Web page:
By SCOTT SONNER, Associated Press
RENO, Nev. (AP) — Sen. Dean Heller is feeling pressure at home as constituents, Democrats and others unhappy with the new Donald Trump administration stage protests and an aggressive campaign to sway the Nevada Republican’s votes on presidential appointees and other issues.
A coalition of labor, women, minority, religious and environmental activists planned vigils in Las Vegas and Reno Thursday evening, calling for unity and urging the state’s congressional delegation to stand up to what they describe as “American values currently under attack by the Trump administration.”
They scheduled the one in Las Vegas outside Heller’s office to single out one of the most vulnerable Senate Republicans running for re-election in 2018.
“We must remind Heller that if he continues to embrace Trump’s destructive agenda, these protests will grow and he will not be returning to the Senate after this term,” said Bob Fulkerson, director of the Progressive Leadership Alliance of Nevada Action Fund, a Reno-based political action committee.
Hundreds of people turned out in Las Vegas and Reno last weekend to protest Trump’s travel ban after thousands rallied on both ends of the state for last month’s Women’s March. Police estimated 10,000 in Reno alone.
“People are engaged and looking for ways to get involved. I think this is only going to continue to get bigger and bigger,” Annette Magnus of the Las Vegas-based Battle Born Progress coalition said Thursday.
“Senator Heller needs to listen,” added Raquel Cruz-Juarez, an organizer for Planned Parenthood in Nevada, the only key swing state Hillary Clinton carried in November.
Of the eight Republicans up for re-election next year, only Heller’s state has a congressional delegation with a Democratic majority. His office did not immediately respond to requests for comment Thursday.
Historically viewed as a moderate, Heller initially backed Jeb Bush for president, then Sen. Marco Rubio. He was among the first Nevada Republicans to publicly denounce Trump’s statements about women and immigrants last spring and later told reporters he wouldn’t vote for either Trump or Clinton.
Earlier this week, he said that while he supports thorough vetting of individuals entering the country he was “deeply troubled by the appearance of a religious ban.”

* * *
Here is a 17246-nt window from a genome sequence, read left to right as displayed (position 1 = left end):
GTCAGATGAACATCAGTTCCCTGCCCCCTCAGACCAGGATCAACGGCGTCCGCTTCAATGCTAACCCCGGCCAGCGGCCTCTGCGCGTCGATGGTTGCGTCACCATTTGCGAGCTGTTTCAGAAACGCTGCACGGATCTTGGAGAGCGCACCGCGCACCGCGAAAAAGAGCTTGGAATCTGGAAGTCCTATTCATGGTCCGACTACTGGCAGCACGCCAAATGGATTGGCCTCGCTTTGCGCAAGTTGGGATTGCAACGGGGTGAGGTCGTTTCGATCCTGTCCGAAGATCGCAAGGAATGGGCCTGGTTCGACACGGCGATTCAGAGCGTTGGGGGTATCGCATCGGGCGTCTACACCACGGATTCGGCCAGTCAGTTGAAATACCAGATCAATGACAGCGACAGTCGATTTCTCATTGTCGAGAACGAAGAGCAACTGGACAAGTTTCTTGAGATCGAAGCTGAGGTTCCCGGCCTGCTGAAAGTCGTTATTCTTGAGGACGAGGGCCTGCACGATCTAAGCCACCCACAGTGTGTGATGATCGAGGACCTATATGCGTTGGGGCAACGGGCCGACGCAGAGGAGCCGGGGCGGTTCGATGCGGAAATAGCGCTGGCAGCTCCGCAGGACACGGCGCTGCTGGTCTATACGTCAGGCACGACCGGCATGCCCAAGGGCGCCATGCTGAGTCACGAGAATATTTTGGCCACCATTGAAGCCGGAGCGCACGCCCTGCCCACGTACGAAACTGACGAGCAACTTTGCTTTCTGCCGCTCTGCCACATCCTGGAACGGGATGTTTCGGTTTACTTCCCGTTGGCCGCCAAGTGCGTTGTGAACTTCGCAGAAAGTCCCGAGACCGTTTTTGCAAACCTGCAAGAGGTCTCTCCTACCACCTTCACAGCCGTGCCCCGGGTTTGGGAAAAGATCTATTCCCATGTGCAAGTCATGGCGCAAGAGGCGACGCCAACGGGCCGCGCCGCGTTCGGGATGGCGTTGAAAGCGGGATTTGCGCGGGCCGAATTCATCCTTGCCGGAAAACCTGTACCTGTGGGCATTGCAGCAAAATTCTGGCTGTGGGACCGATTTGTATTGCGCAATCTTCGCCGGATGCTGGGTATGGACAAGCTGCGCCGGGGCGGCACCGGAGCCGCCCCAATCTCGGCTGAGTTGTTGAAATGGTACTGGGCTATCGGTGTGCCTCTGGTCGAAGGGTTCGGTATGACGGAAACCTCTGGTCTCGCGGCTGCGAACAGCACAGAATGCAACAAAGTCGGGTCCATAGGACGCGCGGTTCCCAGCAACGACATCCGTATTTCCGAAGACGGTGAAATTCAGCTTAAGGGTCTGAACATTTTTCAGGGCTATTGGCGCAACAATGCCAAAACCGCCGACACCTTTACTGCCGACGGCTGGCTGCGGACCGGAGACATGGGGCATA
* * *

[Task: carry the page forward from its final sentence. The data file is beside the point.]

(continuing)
“The use of an overly broad executive order is not the way to strengthen national security,” Heller said.
But so far, he’s voted to confirm all Trump’s nominees and announced Wednesday he’ll back Betsy DeVos for education secretary because she “understands the need to bring back education control to state and local boards.”
Nevada Democratic Party Chairwoman Roberta Lange said it proves he’s “nothing more than a lazy rubber stamp for Donald Trump’s rigged Cabinet.”
The Sierra Club was holding out hope Heller would oppose Scott Pruitt to lead the Environmental Protection Agency, campaign representative Elspeth DiMarzio said Thursday, noting Nevada is home to some of the greatest solar power potential in the country” and Pruitt has “consistently undermined clean energy development.”
Heller was appointed to the seat in 2011 to finish the term of GOP Sen. John Ensign. He narrowly defeated Democratic Rep. Shelley Berkley in 2012, the only GOP senator to win that year in a state President Barack Obama carried.
“People are focusing on him because he is such a hypocrite,” Magnus said. “He wants to try and play both sides.”
Heller “bucked party leaders” and championed campaign finance reform as secretary of state in 1995 and was one of few GOP senators who voted for “humane immigration reform” in 2013, Fulkerson said.
“Sadly,” he said, “Heller has lost his independent moorings by embracing Trump’s abysmally unqualified, far-right nominees like Betsy DeVos.”